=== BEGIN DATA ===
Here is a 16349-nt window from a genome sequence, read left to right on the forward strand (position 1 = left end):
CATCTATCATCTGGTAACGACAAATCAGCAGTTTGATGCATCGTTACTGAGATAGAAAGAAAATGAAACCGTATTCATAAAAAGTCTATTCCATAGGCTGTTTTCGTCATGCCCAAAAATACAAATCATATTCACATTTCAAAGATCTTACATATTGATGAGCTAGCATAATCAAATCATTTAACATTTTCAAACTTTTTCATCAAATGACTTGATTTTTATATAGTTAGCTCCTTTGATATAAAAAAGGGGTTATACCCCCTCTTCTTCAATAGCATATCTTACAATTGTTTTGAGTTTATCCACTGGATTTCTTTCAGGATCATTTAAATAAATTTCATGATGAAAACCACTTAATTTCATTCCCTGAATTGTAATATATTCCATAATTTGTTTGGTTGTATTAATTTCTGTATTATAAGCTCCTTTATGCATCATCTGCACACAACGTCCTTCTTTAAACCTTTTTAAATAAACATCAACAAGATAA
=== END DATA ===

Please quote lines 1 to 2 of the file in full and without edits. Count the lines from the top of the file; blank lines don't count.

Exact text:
Here is a 16349-nt window from a genome sequence, read left to right on the forward strand (position 1 = left end):
CATCTATCATCTGGTAACGACAAATCAGCAGTTTGATGCATCGTTACTGAGATAGAAAGAAAATGAAACCGTATTCATAAAAAGTCTATTCCATAGGCTGTTTTCGTCATGCCCAAAAATACAAATCATATTCACATTTCAAAGATCTTACATATTGATGAGCTAGCATAATCAAATCATTTAACATTTTCAAACTTTTTCATCAAATGACTTGATTTTTATATAGTTAGCTCCTTTGATATAAAAAAGGGGTTATACCCCCTCTTCTTCAATAGCATATCTTACAATTGTTTTGAGTTTATCCACTGGATTTCTTTCAGGATCATTTAAATAAATTTCATGATGAAAACCACTTAATTTCATTCCCTGAATTGTAATATATTCCATAATTTGTTTGGTTGTATTAATTTCTGTATTATAAGCTCCTTTATGCATCATCTGCACACAACGTCCTTCTTTAAACCTTTTTAAATAAACATCAACAAGATAA